This presentation addresses how media report and construct the situation of animals in disasters, drawing on a specific case study: wildfires in Portugal. First, it asks what kind of affects are most produced when reporting about disasters, and animals therein, around which themes and species. Second, it explores how these media discourses produce specific affective atmospheres, and how they may lead to different depictions of impacted animals, portraying some species and individuals as more charismatic, resilient and prone to recuperation than others. Third, it relates these affective building blocks of portraying animals, with the invisibility of structural conditions that construct, in the long run, the vulnerability of both human and nonhuman species to disasters. In the end, it opens the discussion around the implications of such affective atmospheres to the production of effective and long-term engagement with relevant governance stakeholders in disaster risk prevention and rescue, such as politicians, civil protection officers and veterinarians.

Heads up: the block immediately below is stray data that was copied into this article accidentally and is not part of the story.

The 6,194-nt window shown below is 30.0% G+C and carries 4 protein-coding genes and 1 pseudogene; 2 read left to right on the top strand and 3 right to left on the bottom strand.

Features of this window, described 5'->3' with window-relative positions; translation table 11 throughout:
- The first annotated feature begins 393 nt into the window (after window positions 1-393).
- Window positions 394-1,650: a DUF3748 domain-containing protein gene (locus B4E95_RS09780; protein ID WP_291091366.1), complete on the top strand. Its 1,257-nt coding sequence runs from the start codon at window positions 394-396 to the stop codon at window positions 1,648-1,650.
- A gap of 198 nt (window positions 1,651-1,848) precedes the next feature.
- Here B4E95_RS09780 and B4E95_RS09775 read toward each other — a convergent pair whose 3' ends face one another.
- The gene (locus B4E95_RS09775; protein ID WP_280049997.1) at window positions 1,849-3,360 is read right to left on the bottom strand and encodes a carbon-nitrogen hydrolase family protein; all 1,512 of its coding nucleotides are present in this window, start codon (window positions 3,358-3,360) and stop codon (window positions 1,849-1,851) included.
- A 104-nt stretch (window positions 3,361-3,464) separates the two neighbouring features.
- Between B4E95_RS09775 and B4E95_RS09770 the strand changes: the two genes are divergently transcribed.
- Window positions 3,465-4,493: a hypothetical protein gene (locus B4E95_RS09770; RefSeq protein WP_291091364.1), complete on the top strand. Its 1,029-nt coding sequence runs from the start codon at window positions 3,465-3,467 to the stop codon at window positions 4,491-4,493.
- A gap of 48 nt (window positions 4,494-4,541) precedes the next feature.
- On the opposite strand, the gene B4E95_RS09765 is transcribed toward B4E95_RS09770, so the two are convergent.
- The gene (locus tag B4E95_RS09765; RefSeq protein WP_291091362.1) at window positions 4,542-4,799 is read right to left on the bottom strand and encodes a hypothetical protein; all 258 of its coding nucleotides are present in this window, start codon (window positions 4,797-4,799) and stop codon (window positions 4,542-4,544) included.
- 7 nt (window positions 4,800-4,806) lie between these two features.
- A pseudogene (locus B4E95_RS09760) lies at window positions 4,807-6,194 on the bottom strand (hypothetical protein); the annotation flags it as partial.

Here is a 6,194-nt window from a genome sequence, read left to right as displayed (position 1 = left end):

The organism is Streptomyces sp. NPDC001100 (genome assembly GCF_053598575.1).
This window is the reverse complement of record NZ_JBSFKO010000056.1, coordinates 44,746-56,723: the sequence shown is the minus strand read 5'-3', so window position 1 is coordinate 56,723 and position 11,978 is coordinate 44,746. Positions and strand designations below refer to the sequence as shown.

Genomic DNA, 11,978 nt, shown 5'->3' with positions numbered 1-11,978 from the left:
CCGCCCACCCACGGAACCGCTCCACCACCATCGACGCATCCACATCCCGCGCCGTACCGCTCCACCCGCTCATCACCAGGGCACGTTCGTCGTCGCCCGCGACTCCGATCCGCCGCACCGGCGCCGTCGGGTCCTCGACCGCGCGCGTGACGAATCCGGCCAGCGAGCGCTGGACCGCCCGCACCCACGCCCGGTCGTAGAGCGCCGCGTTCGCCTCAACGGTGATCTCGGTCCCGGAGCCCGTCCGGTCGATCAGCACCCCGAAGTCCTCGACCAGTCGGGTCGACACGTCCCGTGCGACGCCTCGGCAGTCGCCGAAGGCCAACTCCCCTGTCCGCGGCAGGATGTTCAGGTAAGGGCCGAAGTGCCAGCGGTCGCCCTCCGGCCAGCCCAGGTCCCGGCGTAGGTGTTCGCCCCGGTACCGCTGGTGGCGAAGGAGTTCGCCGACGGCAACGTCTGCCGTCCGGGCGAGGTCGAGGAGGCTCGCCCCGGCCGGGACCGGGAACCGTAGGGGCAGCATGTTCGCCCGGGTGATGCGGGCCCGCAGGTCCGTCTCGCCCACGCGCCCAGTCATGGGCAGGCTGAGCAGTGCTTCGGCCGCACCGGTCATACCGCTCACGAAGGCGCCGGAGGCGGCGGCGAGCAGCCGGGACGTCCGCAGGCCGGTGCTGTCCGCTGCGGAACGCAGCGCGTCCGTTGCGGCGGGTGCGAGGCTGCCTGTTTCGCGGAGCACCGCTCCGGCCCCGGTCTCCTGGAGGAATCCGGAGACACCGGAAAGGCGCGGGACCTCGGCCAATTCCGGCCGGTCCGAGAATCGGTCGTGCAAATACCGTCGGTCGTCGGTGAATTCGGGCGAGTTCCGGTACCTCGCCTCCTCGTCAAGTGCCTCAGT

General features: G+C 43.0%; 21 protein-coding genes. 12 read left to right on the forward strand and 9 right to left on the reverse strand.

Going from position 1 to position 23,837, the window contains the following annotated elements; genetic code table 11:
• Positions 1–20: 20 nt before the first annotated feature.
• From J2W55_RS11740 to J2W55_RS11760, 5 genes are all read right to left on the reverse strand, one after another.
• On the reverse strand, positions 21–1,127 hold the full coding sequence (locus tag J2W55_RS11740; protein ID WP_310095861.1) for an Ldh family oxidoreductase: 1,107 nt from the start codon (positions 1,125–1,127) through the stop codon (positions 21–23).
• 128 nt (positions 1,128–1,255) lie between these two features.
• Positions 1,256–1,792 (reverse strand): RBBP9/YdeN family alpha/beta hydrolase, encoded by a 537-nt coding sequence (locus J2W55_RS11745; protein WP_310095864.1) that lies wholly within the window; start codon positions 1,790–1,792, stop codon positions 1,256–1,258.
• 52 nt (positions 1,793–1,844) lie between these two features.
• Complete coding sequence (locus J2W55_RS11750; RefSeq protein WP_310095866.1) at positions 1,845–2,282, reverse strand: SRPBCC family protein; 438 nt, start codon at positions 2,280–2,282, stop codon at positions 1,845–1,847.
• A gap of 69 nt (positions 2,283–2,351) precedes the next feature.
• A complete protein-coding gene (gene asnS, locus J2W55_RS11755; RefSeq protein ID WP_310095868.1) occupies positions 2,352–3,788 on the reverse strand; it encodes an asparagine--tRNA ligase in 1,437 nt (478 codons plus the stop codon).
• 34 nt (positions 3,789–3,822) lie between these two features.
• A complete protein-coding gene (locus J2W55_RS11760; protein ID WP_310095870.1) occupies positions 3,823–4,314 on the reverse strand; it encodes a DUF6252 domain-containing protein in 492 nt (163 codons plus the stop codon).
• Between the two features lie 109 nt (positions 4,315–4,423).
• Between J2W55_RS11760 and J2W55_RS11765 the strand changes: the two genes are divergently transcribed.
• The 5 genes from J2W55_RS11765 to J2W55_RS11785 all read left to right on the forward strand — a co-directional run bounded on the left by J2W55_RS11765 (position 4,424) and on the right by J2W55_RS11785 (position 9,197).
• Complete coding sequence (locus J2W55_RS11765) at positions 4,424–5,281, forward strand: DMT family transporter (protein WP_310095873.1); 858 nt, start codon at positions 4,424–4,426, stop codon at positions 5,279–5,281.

[:en]Leonor Pereira da Costa concluded her PhD in Social Psychology at ISCTE and has a master’s degree in data mining and Data Analysis at ISCTE. Currently she is Assistant Professor at Lusófona University. Her interests are focused on intergroup relations and behaviors of inclusion and social exclusion in childhood, with special focus on social inequalities related to children's socioeconomic status.[:]